Joe Morton in a scene from TURN ME LOOSE by Gretchen Law, Directed by John Gould Rubin.

Monique Carboni

Joe Morton is a household name, thanks in part to his amazing portrayal of the villainous Rowan Pope on ABC's Scandal. However, before Morton became a TGIT fixture, Morton showed off his versatile acting chops on television, film, and the stage. Morton was nominated for a Tony Award in 1973 for the musical Raisin; made a mark in films like Terminator 2: Judgement Day, Speed and Miss Ever's Boys; and wowed TV audiences on A Different World, Smallville and Law & Order.

This May, the Emmy-winner goes back to his theater roots when he stars in Turn Me Loose, an Off-Broadway production about comedian and activist Dick Gregory. The one-man show explores the comedian's life and reveals how many of the issues Gregory faced 50 years ago still ring true today.

EBONY.com caught up with Morton to discuss the play, as well as how much his career has changed since becoming “Papa Pope” on Scandal.

EBONY.com: How did the play Turn Me Loose fall into your lap?



Joe Morton: My agent got a call from the producer about the project and asked if I was interested. We then got together and read the script, which was beautiful, written by Gretchen Law. We got together, started rehearsing, and we did a series of readings. It was an easy thing.

EBONY.com: Tell me about the format of the play.

Morton: It's primarily a one-person show. We use a lot of material from Dick Gregory. The conflict in the play is basically about a man who is struggling to determine whether or not he wants to become rich and famous as a comedian, or give all that up and become an activist.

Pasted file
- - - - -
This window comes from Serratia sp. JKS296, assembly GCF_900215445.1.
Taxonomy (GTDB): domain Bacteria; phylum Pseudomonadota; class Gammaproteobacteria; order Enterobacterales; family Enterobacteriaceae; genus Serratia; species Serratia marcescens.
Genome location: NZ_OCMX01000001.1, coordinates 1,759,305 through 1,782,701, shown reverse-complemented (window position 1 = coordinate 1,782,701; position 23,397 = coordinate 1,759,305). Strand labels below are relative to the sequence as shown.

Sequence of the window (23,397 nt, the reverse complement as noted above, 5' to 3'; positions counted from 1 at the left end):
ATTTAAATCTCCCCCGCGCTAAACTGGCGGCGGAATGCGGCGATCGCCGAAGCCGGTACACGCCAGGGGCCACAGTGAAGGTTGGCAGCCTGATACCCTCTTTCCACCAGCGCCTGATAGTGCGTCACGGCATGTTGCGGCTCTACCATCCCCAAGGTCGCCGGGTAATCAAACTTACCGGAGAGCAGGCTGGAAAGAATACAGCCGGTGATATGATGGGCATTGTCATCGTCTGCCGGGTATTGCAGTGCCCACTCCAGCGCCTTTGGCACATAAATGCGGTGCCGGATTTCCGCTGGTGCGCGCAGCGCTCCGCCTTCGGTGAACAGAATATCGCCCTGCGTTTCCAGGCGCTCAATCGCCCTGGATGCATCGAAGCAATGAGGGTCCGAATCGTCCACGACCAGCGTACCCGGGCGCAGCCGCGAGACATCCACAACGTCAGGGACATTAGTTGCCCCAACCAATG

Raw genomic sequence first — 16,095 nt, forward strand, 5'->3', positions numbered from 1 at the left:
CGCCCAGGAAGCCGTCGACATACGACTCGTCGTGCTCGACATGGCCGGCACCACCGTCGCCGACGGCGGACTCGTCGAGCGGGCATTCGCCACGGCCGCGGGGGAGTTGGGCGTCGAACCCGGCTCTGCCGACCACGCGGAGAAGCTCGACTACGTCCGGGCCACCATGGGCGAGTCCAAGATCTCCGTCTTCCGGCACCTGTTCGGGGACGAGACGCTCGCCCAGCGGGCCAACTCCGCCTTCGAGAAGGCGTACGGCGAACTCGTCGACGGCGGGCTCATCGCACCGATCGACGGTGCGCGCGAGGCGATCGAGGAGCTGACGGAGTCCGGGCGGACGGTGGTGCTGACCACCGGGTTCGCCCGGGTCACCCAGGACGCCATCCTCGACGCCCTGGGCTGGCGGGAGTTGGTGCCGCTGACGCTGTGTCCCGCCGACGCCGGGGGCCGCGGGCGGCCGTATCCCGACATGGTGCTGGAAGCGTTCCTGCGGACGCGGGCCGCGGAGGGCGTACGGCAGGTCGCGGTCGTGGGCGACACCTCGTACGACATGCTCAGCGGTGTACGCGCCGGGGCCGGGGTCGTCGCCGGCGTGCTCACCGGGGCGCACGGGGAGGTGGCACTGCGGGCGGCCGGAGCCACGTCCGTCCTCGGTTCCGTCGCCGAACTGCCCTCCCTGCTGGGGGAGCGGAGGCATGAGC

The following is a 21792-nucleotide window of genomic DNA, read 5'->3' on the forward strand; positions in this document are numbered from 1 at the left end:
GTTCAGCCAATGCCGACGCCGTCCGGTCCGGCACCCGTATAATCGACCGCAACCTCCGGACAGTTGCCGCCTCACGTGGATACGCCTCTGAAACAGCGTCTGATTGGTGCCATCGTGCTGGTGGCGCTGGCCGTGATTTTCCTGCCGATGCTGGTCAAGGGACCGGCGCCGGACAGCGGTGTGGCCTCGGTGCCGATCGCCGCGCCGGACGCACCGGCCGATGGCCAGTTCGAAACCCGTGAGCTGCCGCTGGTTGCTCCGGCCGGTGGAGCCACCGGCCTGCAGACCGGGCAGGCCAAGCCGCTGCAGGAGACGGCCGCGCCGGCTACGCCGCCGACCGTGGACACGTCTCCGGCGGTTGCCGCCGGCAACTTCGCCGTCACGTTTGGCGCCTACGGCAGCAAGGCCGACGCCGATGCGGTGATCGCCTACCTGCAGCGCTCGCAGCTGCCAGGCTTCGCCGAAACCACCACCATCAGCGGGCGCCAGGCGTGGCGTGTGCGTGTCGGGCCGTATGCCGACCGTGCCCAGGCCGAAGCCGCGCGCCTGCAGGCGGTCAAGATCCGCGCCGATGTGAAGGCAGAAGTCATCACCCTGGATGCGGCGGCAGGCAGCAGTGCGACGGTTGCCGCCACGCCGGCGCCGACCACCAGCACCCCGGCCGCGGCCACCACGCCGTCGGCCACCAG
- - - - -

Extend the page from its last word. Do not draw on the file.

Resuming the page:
EBONY.com: Did you get to meet or speak with Dick Gregory to prepare?

Morton: I have, yeah. We've spoken several times, both in person and on the phone. It's been enormously helpful. We had met many, many years ago, although he didn't remember. I certainly was familiar with a lot of his material, the fact that he had gone into a health program and started fasting, and I certainly was aware of his activism. So, yes, he was someone I knew from all the work he's done over the years.

EBONY.com: Now that you've gotten to know him more, what's your impression of him now?

Morton: He's still as funny as he's always been. He's probably a lot more intense as he's gotten older in terms of the issues that he wants to talk about, which of course has to do with racism and corporate greed and wars and politics. He's become far more intense about that part of his life than possibly the comedy. Although, I saw him at B.B. Kings in New York and he's still really, really funny, and this is a man who's now 84-years-old.

EBONY.com: Why do you think his story is an important one to tell?

Morton: What we're talking about these days in 2016 are things he was talking about in 1961. So, the irony is enormous and he was so ahead of his time. You'll hear two points of view [in Turn Me Loose]. You'll hear a younger Dick Gregory in the play and you'll hear an older Dick Gregory in the play. So, to understand in the 1960s until the present day, he's been pushing an agenda that has to do with freedom and why there is an economic discrepancy. To start that conversation in the 60s is enormously important.